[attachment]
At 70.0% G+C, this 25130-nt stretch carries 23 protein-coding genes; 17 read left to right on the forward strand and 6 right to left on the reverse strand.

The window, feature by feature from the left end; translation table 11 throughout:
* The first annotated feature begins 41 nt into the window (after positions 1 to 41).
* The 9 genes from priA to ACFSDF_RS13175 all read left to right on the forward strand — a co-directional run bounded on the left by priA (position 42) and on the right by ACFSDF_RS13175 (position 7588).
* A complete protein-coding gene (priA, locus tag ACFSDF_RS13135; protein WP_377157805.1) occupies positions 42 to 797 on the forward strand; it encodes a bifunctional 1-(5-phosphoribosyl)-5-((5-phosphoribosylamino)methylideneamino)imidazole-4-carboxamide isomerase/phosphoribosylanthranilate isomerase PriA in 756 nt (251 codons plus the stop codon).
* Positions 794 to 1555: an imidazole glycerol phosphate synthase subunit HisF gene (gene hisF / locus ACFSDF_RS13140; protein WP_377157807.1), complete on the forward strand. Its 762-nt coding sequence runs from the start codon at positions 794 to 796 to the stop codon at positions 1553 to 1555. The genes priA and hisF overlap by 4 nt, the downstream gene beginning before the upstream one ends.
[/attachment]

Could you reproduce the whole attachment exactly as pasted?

At 70.0% G+C, this 25130-nt stretch carries 23 protein-coding genes; 17 read left to right on the forward strand and 6 right to left on the reverse strand.

The window, feature by feature from the left end; translation table 11 throughout:
* The first annotated feature begins 41 nt into the window (after positions 1 to 41).
* The 9 genes from priA to ACFSDF_RS13175 all read left to right on the forward strand — a co-directional run bounded on the left by priA (position 42) and on the right by ACFSDF_RS13175 (position 7588).
* A complete protein-coding gene (priA, locus tag ACFSDF_RS13135; protein WP_377157805.1) occupies positions 42 to 797 on the forward strand; it encodes a bifunctional 1-(5-phosphoribosyl)-5-((5-phosphoribosylamino)methylideneamino)imidazole-4-carboxamide isomerase/phosphoribosylanthranilate isomerase PriA in 756 nt (251 codons plus the stop codon).
* Positions 794 to 1555: an imidazole glycerol phosphate synthase subunit HisF gene (gene hisF / locus ACFSDF_RS13140; protein WP_377157807.1), complete on the forward strand. Its 762-nt coding sequence runs from the start codon at positions 794 to 796 to the stop codon at positions 1553 to 1555. The genes priA and hisF overlap by 4 nt, the downstream gene beginning before the upstream one ends.